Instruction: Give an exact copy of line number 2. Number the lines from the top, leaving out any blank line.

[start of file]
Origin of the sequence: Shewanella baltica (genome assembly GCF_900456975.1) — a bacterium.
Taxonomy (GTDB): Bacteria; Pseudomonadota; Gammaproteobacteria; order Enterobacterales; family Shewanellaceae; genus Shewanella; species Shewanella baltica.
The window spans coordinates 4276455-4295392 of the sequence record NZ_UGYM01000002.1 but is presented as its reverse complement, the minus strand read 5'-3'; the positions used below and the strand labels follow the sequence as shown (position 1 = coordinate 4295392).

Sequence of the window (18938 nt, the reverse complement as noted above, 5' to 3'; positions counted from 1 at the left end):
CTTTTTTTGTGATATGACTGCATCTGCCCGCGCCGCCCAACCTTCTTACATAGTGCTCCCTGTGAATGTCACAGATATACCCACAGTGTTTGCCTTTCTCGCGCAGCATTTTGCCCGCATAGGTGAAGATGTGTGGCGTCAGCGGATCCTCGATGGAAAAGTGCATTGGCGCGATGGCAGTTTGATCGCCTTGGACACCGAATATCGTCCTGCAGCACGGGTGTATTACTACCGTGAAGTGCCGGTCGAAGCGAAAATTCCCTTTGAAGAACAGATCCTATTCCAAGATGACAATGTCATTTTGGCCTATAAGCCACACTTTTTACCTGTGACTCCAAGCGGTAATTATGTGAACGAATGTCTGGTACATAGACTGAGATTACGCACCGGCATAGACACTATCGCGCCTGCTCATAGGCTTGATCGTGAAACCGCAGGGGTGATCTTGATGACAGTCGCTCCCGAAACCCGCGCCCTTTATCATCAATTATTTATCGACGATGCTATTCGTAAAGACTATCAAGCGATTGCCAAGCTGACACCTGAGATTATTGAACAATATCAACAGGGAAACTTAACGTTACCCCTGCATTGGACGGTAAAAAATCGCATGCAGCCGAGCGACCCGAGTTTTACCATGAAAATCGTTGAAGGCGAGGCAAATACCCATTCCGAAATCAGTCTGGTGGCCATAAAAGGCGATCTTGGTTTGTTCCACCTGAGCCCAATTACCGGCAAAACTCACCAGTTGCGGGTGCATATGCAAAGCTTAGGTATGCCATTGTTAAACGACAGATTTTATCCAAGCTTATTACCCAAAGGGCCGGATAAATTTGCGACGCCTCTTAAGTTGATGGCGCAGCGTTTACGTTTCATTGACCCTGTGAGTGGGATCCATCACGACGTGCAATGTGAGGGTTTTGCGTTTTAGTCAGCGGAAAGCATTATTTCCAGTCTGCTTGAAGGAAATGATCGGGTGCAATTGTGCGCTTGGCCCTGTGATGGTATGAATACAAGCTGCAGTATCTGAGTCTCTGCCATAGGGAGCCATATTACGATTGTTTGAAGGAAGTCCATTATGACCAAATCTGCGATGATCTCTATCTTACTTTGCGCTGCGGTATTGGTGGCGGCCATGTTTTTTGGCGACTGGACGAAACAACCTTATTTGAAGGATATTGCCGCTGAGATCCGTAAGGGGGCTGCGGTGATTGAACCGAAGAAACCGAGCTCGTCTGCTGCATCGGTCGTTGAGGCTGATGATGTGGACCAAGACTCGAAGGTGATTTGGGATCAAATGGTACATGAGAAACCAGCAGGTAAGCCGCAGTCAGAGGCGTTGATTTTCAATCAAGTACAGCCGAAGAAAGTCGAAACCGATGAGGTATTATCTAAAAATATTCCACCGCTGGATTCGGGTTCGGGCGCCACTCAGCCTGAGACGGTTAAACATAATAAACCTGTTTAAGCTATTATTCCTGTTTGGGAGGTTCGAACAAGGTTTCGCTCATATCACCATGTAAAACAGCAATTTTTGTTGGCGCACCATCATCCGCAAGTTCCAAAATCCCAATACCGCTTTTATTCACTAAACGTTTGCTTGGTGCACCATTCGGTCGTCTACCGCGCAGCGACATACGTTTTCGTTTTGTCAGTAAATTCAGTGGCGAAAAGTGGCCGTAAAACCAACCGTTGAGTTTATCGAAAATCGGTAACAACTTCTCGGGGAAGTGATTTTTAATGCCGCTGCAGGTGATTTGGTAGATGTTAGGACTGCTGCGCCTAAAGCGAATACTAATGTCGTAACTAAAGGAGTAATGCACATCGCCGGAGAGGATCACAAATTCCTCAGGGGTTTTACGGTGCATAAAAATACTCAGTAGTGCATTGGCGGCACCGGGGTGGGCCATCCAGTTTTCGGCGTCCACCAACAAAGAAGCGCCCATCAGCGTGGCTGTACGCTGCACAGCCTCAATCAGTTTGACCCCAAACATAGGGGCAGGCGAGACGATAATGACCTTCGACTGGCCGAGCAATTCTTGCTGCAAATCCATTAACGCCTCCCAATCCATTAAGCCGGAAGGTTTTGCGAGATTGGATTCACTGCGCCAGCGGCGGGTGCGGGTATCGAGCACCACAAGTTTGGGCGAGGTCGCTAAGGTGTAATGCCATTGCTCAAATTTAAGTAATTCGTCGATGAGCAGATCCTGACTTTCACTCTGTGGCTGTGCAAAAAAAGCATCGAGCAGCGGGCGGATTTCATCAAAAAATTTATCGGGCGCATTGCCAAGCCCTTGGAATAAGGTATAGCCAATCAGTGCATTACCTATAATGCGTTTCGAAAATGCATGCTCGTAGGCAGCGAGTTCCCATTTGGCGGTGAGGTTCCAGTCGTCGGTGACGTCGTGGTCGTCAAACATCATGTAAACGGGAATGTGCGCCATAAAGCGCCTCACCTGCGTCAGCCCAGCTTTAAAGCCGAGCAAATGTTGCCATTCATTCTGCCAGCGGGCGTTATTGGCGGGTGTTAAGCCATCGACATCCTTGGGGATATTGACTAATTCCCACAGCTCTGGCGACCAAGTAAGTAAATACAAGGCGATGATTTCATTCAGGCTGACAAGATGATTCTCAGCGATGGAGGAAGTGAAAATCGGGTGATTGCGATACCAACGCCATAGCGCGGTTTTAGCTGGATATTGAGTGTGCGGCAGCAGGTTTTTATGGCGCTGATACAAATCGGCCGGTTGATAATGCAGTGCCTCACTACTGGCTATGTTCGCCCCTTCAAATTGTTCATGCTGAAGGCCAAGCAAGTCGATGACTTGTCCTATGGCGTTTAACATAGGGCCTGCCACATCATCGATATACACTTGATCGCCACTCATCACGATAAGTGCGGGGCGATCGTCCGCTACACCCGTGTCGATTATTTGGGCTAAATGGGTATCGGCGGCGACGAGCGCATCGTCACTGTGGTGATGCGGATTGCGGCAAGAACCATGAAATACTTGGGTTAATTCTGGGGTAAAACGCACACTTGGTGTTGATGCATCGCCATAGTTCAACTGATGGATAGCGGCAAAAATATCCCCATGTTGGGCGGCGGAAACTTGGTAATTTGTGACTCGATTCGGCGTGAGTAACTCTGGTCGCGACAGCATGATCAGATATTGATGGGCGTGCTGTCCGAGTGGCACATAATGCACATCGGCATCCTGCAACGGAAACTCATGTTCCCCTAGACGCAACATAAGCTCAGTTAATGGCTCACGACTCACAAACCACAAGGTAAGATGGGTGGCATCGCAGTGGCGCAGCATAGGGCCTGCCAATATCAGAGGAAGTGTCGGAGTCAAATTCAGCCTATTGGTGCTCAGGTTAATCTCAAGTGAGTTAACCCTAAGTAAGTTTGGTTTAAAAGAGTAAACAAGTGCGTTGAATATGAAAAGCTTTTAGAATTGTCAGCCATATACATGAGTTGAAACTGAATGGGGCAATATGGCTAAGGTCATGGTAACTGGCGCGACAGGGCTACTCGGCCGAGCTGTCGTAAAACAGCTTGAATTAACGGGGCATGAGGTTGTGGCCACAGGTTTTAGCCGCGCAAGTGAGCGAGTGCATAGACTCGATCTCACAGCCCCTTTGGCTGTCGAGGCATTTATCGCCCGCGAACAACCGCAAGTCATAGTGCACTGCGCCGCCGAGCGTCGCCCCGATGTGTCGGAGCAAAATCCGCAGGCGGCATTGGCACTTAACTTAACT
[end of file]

Taxonomy (GTDB): Bacteria; Pseudomonadota; Gammaproteobacteria; order Enterobacterales; family Shewanellaceae; genus Shewanella; species Shewanella baltica.